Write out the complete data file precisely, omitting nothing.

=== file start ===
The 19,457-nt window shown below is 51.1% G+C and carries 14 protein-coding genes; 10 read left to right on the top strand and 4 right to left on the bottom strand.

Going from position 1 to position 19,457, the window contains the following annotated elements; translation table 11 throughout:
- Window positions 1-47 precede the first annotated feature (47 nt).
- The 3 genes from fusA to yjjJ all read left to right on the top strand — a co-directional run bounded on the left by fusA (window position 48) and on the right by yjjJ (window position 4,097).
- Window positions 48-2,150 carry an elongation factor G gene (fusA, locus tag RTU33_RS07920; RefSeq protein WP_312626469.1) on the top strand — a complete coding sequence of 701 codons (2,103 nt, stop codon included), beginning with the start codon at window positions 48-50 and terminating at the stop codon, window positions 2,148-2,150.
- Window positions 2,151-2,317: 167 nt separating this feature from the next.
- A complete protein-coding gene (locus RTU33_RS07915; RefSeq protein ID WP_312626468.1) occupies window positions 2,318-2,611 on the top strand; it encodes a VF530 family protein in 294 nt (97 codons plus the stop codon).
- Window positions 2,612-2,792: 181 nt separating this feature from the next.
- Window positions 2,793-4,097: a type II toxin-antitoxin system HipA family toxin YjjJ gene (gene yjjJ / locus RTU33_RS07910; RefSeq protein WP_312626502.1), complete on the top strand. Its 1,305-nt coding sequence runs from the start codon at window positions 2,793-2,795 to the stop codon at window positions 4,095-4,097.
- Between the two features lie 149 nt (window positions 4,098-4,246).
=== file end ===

The 19,457-nt window shown below is 51.1% G+C and carries 14 protein-coding genes; 10 read left to right on the top strand and 4 right to left on the bottom strand.

Going from position 1 to position 19,457, the window contains the following annotated elements; translation table 11 throughout:
- Window positions 1-47 precede the first annotated feature (47 nt).
- The 3 genes from fusA to yjjJ all read left to right on the top strand — a co-directional run bounded on the left by fusA (window position 48) and on the right by yjjJ (window position 4,097).
- Window positions 48-2,150 carry an elongation factor G gene (fusA, locus tag RTU33_RS07920; RefSeq protein WP_312626469.1) on the top strand — a complete coding sequence of 701 codons (2,103 nt, stop codon included), beginning with the start codon at window positions 48-50 and terminating at the stop codon, window positions 2,148-2,150.
- Window positions 2,151-2,317: 167 nt separating this feature from the next.
- A complete protein-coding gene (locus RTU33_RS07915; RefSeq protein ID WP_312626468.1) occupies window positions 2,318-2,611 on the top strand; it encodes a VF530 family protein in 294 nt (97 codons plus the stop codon).
- Window positions 2,612-2,792: 181 nt separating this feature from the next.
- Window positions 2,793-4,097: a type II toxin-antitoxin system HipA family toxin YjjJ gene (gene yjjJ / locus RTU33_RS07910; RefSeq protein WP_312626502.1), complete on the top strand. Its 1,305-nt coding sequence runs from the start codon at window positions 2,793-2,795 to the stop codon at window positions 4,095-4,097.
- Between the two features lie 149 nt (window positions 4,098-4,246).